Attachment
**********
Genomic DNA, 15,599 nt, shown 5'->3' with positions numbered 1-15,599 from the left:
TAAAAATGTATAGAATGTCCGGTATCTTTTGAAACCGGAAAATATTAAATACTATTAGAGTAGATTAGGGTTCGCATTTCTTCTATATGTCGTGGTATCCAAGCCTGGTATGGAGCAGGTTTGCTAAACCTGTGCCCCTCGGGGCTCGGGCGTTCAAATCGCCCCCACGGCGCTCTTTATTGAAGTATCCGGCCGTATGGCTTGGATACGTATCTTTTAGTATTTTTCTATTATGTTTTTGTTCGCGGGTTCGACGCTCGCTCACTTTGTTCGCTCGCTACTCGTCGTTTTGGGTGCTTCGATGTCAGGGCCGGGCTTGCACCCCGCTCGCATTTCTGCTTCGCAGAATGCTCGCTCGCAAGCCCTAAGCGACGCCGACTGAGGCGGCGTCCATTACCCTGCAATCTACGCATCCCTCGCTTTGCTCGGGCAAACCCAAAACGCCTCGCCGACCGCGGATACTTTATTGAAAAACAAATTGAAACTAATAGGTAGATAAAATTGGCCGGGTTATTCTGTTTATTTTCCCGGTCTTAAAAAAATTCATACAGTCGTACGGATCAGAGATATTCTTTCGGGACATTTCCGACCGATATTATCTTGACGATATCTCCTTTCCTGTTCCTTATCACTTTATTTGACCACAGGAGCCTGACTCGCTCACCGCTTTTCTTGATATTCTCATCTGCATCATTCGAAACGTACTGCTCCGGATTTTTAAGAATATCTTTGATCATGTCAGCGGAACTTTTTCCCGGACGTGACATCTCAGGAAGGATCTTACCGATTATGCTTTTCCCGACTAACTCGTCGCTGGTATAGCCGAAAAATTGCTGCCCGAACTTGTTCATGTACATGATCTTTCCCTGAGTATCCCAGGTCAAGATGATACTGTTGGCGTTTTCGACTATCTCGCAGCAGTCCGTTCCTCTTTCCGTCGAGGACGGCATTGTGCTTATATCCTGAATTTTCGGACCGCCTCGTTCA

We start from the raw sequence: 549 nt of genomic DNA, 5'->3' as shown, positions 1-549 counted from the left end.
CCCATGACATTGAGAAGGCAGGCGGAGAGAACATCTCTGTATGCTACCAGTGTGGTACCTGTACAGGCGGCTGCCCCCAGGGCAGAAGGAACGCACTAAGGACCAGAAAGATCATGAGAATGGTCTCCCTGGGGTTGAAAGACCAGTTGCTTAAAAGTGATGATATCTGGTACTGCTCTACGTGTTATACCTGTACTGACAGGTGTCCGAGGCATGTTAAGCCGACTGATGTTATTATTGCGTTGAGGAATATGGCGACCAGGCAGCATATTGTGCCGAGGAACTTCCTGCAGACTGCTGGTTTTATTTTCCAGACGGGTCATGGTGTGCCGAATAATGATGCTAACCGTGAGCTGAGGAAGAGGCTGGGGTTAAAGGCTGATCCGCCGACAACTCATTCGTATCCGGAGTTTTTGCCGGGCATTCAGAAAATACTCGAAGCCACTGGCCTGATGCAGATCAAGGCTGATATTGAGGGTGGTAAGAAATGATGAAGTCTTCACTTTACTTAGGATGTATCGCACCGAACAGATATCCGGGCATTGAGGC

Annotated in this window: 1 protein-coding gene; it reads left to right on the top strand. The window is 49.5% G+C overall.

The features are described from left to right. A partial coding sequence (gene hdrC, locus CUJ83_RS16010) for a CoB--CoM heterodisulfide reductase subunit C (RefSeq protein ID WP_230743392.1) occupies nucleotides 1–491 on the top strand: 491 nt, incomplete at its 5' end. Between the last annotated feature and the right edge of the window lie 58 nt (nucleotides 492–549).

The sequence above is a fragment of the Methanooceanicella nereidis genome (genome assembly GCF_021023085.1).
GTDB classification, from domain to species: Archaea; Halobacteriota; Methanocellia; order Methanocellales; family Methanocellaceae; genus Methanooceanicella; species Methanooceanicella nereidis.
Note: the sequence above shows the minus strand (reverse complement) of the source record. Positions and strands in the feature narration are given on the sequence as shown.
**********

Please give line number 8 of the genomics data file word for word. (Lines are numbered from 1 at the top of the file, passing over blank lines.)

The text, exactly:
GTDB classification, from domain to species: Archaea; Halobacteriota; Methanocellia; order Methanocellales; family Methanocellaceae; genus Methanooceanicella; species Methanooceanicella nereidis.